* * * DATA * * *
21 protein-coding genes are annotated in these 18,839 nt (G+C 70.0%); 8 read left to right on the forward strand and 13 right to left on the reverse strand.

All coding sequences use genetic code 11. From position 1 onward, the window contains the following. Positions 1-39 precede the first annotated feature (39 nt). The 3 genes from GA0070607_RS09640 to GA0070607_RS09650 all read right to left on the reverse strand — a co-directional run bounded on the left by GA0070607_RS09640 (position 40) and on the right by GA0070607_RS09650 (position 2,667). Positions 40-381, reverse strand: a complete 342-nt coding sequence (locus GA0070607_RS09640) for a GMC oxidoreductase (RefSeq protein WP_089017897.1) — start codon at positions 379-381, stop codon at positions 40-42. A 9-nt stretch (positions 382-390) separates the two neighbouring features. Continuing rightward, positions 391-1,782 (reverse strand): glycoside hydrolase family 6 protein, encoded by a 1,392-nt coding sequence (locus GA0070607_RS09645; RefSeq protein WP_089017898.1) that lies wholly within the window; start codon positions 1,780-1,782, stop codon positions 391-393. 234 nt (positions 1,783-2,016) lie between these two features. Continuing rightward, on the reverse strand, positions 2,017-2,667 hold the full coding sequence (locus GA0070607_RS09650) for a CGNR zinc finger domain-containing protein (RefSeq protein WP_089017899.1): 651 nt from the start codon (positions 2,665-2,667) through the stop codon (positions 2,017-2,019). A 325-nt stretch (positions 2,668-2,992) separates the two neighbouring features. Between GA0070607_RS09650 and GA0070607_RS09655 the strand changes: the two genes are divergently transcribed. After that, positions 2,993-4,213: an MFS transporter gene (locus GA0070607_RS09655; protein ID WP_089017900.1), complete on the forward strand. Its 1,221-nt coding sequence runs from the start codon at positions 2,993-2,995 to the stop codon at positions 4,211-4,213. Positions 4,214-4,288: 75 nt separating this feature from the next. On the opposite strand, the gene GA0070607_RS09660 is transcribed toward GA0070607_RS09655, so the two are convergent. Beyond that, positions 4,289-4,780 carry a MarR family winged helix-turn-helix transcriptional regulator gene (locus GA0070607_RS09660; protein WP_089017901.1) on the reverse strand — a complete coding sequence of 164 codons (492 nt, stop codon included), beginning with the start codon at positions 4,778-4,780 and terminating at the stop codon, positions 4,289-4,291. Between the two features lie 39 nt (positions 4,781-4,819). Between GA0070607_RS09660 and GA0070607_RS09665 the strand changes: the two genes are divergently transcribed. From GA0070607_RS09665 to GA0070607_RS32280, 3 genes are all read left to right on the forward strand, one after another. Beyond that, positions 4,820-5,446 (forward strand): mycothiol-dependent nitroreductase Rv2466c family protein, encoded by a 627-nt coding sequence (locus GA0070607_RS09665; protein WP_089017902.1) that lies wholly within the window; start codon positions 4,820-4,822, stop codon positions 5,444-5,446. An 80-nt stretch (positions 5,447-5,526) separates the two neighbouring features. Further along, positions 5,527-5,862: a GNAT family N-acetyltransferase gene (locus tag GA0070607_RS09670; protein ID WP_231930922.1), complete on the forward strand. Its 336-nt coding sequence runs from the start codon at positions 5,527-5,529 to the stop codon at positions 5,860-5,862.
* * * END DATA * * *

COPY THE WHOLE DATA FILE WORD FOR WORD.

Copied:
21 protein-coding genes are annotated in these 18,839 nt (G+C 70.0%); 8 read left to right on the forward strand and 13 right to left on the reverse strand.

All coding sequences use genetic code 11. From position 1 onward, the window contains the following. Positions 1-39 precede the first annotated feature (39 nt). The 3 genes from GA0070607_RS09640 to GA0070607_RS09650 all read right to left on the reverse strand — a co-directional run bounded on the left by GA0070607_RS09640 (position 40) and on the right by GA0070607_RS09650 (position 2,667). Positions 40-381, reverse strand: a complete 342-nt coding sequence (locus GA0070607_RS09640) for a GMC oxidoreductase (RefSeq protein WP_089017897.1) — start codon at positions 379-381, stop codon at positions 40-42. A 9-nt stretch (positions 382-390) separates the two neighbouring features. Continuing rightward, positions 391-1,782 (reverse strand): glycoside hydrolase family 6 protein, encoded by a 1,392-nt coding sequence (locus GA0070607_RS09645; RefSeq protein WP_089017898.1) that lies wholly within the window; start codon positions 1,780-1,782, stop codon positions 391-393. 234 nt (positions 1,783-2,016) lie between these two features. Continuing rightward, on the reverse strand, positions 2,017-2,667 hold the full coding sequence (locus GA0070607_RS09650) for a CGNR zinc finger domain-containing protein (RefSeq protein WP_089017899.1): 651 nt from the start codon (positions 2,665-2,667) through the stop codon (positions 2,017-2,019). A 325-nt stretch (positions 2,668-2,992) separates the two neighbouring features. Between GA0070607_RS09650 and GA0070607_RS09655 the strand changes: the two genes are divergently transcribed. After that, positions 2,993-4,213: an MFS transporter gene (locus GA0070607_RS09655; protein ID WP_089017900.1), complete on the forward strand. Its 1,221-nt coding sequence runs from the start codon at positions 2,993-2,995 to the stop codon at positions 4,211-4,213. Positions 4,214-4,288: 75 nt separating this feature from the next. On the opposite strand, the gene GA0070607_RS09660 is transcribed toward GA0070607_RS09655, so the two are convergent. Beyond that, positions 4,289-4,780 carry a MarR family winged helix-turn-helix transcriptional regulator gene (locus GA0070607_RS09660; protein WP_089017901.1) on the reverse strand — a complete coding sequence of 164 codons (492 nt, stop codon included), beginning with the start codon at positions 4,778-4,780 and terminating at the stop codon, positions 4,289-4,291. Between the two features lie 39 nt (positions 4,781-4,819). Between GA0070607_RS09660 and GA0070607_RS09665 the strand changes: the two genes are divergently transcribed. From GA0070607_RS09665 to GA0070607_RS32280, 3 genes are all read left to right on the forward strand, one after another. Beyond that, positions 4,820-5,446 (forward strand): mycothiol-dependent nitroreductase Rv2466c family protein, encoded by a 627-nt coding sequence (locus GA0070607_RS09665; protein WP_089017902.1) that lies wholly within the window; start codon positions 4,820-4,822, stop codon positions 5,444-5,446. An 80-nt stretch (positions 5,447-5,526) separates the two neighbouring features. Further along, positions 5,527-5,862: a GNAT family N-acetyltransferase gene (locus tag GA0070607_RS09670; protein ID WP_231930922.1), complete on the forward strand. Its 336-nt coding sequence runs from the start codon at positions 5,527-5,529 to the stop codon at positions 5,860-5,862.